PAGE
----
Frankly, this didn't do it for me, and I both aerated it and drank a glass with food [brie].  It should be obvious, I suppose, but I'm discovering that food [esp. something relatively mild tasting like brie] really does bring out the flavors in some wines.  You get completely different notes drinking a glass from a freshly opened bottle from drinking a glass with a snack or a meal.

This pinot just seemed thin without a lot of flavor.  I may have gotten a bad bottle.  After a night in the fridge, it did taste a little fruitier but I still wasn't crazy about it.

A Bond, James Bond, Vodka Trick

Everyone knows that Agent 007 likes his martinis shaken, not stirred, and the film adaptation of Casino Royale familiarized people who hadn't read the book with Bond's Vesper Martini.

But Bond in Ian Fleming's books has another favorite cocktail trick, here in Moonraker:

M shrugged his shoulders. ‘You’ve got a head like a rock, James,’ he said. Drink as much as you like if it’s going to help. Ah, here’s the vodka.’ When M poured him three fingers from the frosted carafe Bond took a pinch of black pepper and dropped it on the surface of the vodka. The pepper slowly settled to the bottom of the glass leaving a few grains on the surface which Bond dabbed up with the tip of a finger. Then he tossed the cold liquor well to the back of his throat and put his glass, with the dregs of the pepper at the bottom, back on the table. M gave him a glance of rather ironical inquiry. ‘It’s a trick the Russians taught me that time you attached me to the Embassy in Moscow,’ apologized Bond. ‘There’s often quite a lot of fusel oil on the surface of this stuff—at least there used to be when it was badly distilled. Poisonous. In Russia, where you get a lot of bath-tub liquor, it’s an understood thing to sprinkle a little pepper in your glass. It takes the fusel oil to the bottom. I got to like the taste and now it’s a habit. But I shouldn’t have insulted the club Wolfschmidt,’ he added with a grin. M grunted. ‘So long as you don’t put pepper in Basildon’s favourite champagne,’ he said drily.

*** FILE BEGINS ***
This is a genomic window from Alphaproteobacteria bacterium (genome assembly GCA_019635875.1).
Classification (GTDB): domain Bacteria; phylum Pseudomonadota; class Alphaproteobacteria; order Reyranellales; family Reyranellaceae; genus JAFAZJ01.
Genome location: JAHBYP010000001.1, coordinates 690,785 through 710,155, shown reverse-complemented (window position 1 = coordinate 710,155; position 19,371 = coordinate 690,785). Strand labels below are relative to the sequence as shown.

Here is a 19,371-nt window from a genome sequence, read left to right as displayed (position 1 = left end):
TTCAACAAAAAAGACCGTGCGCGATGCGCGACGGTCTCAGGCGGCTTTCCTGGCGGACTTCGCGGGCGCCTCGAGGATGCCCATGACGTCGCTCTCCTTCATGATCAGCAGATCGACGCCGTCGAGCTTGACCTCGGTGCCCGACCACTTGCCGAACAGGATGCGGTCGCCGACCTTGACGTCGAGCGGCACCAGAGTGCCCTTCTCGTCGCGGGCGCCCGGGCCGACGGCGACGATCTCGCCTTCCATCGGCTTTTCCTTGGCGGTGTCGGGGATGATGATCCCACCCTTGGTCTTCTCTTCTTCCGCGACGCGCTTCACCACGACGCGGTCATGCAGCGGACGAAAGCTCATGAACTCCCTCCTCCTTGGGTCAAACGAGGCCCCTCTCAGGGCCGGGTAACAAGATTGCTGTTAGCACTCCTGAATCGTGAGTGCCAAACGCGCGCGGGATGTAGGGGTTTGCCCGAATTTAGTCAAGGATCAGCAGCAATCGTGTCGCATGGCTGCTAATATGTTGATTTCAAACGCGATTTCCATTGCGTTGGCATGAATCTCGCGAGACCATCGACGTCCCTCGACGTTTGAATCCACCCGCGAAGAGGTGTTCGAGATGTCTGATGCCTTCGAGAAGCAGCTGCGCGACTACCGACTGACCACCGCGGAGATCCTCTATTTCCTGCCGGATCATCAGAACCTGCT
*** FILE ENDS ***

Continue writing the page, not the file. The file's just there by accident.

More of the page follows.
[Fleming, Ian (2008-06-03). Moonraker (pp. 47–48). Ian Fleming Publications Ltd. Kindle Edition.]

I tried this last night, and I couldn't really taste the pepper [I was using good quality pre-ground stuff.]  Freshly ground pepper would no doubt work better, and your vodka has to be ice cold, of course.  I like vodka [in small quantities] and I like pepper, so I may adopt this Bond affectation.

Evodia Spanish Red

This week I've been drinking a no-year Spanish red with the Evodia label.  It ran me in the lower teens.

This red is made from 100% garnacha grapes.  I wasn't familiar with garnacha.  Lo and behold, it's just plain ol' grenache.